Summertime is Luau time! A long time friend of mine is expecting her second little girl and what better way to honor mama and baby than with a luau. I was tasked with making the cake pops. We decided on Tiki’s, pineapples and coconut cocktails.
I LOVE mister happy tiki man! In the Polynesian culture, tikis are used to ward off evil and also to protect sacred sites. This is why tikis often look mean or stern. I wanted to make happy, but not corny or cheesy, tikis.
I made a dozen and each one I made different somehow. I really wanted to make them look like they were carved from a smooth block of cake pop wood like how traditional Hawaiian tikis look. Instead of using a ton of colors I decided to stick to brown on brown. The chocolate I used to pipe with is actually a blend of two browns, we’ll get to that later.
Some of my most fond memories as a kid were from living in O’ahu. One such memory was frequent visits and field trips to the pineapple plantations. The dirt in Hawaii is so rich that I remember thinking it was so cool that the pineapples grew in brownies. I was like, 6 or 7 and my mind was already forming sweets growing on sweets, taking-a-food-and-forming-it-into-another-food thoughts, haha!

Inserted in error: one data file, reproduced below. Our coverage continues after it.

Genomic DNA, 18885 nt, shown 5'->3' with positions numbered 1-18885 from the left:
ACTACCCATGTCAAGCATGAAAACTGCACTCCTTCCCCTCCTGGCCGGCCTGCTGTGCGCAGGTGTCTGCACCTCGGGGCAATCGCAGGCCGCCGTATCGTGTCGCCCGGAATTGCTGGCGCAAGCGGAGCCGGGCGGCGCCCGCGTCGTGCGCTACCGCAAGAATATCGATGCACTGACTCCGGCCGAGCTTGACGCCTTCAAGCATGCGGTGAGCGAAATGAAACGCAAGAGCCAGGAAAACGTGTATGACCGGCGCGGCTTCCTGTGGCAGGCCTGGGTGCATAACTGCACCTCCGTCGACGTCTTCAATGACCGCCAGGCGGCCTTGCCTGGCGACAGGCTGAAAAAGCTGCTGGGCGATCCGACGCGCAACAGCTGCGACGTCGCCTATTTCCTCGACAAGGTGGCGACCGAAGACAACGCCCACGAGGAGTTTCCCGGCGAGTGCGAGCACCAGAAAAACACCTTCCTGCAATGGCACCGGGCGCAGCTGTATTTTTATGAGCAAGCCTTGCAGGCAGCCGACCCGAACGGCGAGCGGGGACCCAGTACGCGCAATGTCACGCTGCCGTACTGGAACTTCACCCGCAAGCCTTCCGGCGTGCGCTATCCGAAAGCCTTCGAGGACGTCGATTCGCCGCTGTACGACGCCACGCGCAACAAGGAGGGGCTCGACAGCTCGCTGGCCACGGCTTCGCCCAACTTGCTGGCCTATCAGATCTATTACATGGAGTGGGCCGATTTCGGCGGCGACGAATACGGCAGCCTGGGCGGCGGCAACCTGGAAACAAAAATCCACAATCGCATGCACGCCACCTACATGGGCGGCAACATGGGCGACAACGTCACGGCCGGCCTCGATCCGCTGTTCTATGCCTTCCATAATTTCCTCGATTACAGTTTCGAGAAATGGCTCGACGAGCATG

These pineapple cake pop tops are made with gummi bears that I cut up with scissors. I think this is one of my best candy improvisations to date. I mixed the yellow and brown candy melts to get the tan color I used to pipe the lines on the pineapples.
Coconut cocktails are what a pregnant woman’s dreams are made of! Actually, lets not talk about dreaming as a prego.. I don’t think those crazy vivid dreams are appropriate for this blog, lol.
The detail I don’t want you to overlook on this cake pop is the two-toned piping. I used two browns like I mentioned. This technique adds not only another color to make the coconut shell more realistic, but also creates the illusion of highlights and shadows.
There you have it! Luau cake pops! Now it’s party time, Aloha!